Amidst continuing tension at Sabarimala, a third woman of the controversial menstruating age entered the temple in Kerala on Friday, January 4, 2019. A 46-year-old Sri Lankan woman, Sasikala, offered prayers at the Sabarimala temple, a couple of days after two local women made history. Sasikala had reportedly informed the police that she had reached menopause and also presented a medical certificate, which is believed to have disqualified her from the contentious age group.
Meanwhile, PM Narendra Modi’s maiden trip to flag off election campaigns in South India this year were postponed, possibly due to the unprecedented violence and mayhem across the state, over women’s entry into the temple. Prohibitory orders have been re-implemented in several neighbouring districts.
What happened on Wednesday?
Earlier this week, Bindu and Kanaka entered the sanctum sanctorum that was off limits for women below 50, a centuries-old rule that was overturned by the Supreme Court in September. At 3:45 am on Wednesday, both women not yet in their forties, reported paying their obeisance to celibate deity Lord Ayappa from the VIP lounge of the temple, accompanied by police personnel. This was their second attempt after being forced to return by mobs last month.
On the eve of their entry to the temple, the ruling CPI government had organised a 620 km-long human chain across 14 districts, as an emblem of female empowerment, solidarity and gender equality.
Situation at Sabarimala since the verdict
Since then, the state has witnessed boisterous mobs protesting the verdict on grounds that it defiled religious traditions, preventing women from exercising their right to worship at the shrine every time the temple opened for pilgrimage season. The neighbouring districts of Sabarimala have turned into a battleground for right-wing Hindu activists who intimated, heckled and forced women devotees to return, and the Pinarayi Vijayan-led CPI government which deployed heavy security personnel to implement the verdict.
Despite being accompanied by police personnel, more than a dozen women who had attempted the trek earlier last year failed to proceed past the agitating mob who could not be deterred even by prohibitory orders like Section 144. A record number of cases have consequently been registered over the last three months against these protestors, as violence protests continue to disrupt the sanctity of the temple town.
What happened after the women made history?
By the end of Friday, the state police had made 1400 arrests and detained 717 miscreants in an operation called Broken Window, which followed the two women’s successful and historic entry into the Sabarimala temple.
They have also registered 801 cases in connection with the violence that erupted during a statewide hartal called upon by various groups, according to ANI. Besides, several narratives have been fostered over their arrival in the dead of the night on Wednesday. Some conservative groups and leaders have called out the clandestine nature of their entry.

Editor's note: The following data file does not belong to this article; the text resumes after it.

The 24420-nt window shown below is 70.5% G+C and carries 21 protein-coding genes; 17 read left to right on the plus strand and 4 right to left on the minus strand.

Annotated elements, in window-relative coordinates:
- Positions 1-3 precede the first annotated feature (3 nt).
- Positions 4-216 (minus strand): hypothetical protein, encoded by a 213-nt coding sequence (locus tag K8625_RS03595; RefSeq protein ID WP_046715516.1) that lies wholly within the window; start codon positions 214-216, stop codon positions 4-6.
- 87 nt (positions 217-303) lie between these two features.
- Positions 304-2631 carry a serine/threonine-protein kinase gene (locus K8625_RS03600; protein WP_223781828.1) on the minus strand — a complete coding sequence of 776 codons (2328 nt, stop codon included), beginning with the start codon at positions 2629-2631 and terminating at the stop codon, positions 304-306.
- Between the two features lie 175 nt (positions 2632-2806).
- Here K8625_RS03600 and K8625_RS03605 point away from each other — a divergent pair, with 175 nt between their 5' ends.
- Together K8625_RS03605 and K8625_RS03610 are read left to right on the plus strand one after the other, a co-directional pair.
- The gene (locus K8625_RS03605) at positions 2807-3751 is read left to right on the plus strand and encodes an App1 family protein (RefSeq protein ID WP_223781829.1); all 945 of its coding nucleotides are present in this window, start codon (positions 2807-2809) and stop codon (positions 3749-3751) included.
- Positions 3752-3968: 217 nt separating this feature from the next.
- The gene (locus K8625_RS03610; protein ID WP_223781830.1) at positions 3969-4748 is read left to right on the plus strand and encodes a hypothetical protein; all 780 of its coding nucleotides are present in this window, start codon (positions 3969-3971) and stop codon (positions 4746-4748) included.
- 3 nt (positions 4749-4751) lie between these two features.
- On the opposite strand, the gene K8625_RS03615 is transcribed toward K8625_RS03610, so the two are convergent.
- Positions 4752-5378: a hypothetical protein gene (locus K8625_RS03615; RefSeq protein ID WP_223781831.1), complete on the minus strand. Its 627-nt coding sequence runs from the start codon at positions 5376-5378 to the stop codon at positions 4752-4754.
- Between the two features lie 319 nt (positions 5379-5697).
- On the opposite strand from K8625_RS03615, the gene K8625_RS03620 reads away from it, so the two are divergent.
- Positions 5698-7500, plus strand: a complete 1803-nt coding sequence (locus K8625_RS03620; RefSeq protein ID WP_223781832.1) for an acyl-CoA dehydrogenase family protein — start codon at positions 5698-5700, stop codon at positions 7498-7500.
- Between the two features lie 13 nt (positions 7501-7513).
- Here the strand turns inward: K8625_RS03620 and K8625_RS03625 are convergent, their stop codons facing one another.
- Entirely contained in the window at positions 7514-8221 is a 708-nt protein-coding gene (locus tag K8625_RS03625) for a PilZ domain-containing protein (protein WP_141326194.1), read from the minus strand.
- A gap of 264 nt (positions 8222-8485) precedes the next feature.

Alleging “mysterious link between CPI(M) and radical outfits to destroy” the traditions of the Lord Ayyappa temple, right-wing umbrella organisation Sabarimala Karma Samiti sought an NIA probe into the entry of two women into Sabarimala temple with the support of a Maoist group. BJP lawmaker Meenakshi Lekhi on Friday alleged that women had been disguised as transgenders and transported via ambulance, saying people in the name of women rights were actually transgressing.
As outrage mounted the following morning, the temple closed its doors for an hour, for purification rituals which immediately drew the ire of opposition and women alike. The Travancore Devasom Board has reportedly demanded an explanation from Kantararu Rajeeveru, the temple tantri, as to why the purification rites were conducted after a group of activists protested outside the Parliament House complex on Friday to express their strong objection.
In the protests that ensued, a protester belonging to Sabarimala Karma Samiti lost his life after being hit by a stone in Pandalam district. Two CPIM workers have been arrested under Sections 302 and 307 of the Indian Penal Code (IPC) for his death. Blocking roads with burning tires and granite boulders were a common sight on Thursday, as were setting party offices on fire.
Political tussle deepens
With no sign of abatement, this situation becomes more politically coloured by the day, and has begun to affect BJP’s campaigns ahead of the Lok Sabha polls. Prime Minister Narendra Modi’s first political rally in South India this year was called off. “The PM’s visit to Pathanmathitta on January 6 was postponed due to some other engagements. Though it has nothing to do with the current situation, we don’t want to aggravate the situation further,” a senior BJP functionary said on Friday.
The CPI Friday accused the BJP of trying to expand their base in Kerala by exploiting the issue of entry of women of menstrual age into Sabarimala temple and using other Sangh Parivar outfits to do their bidding. General Secretary S Sudhakar Reddy accused them of perpetrating violence in the name of tradition. Actor-politician Kamal Hassan also accused the right-wing for “inciting” violence in Kerala after fringe groups unleashed a riotous situation on Thursday.
An RSS leader, on the other hand, said that the Supreme Court’s order on Sabarimala was only a suggestion, but the communist government was conspiring to desecrate the temple by its faulty implementation. “Kerala’s communist government conspired to desecrate the Sabarimala temple by assisting two atheist women communist activists to enter it under police escort,” said Nandakumar, convener of the RSS-affiliated Prajna Pravah.
Prarthana Mitra is a staff writer at Qrius
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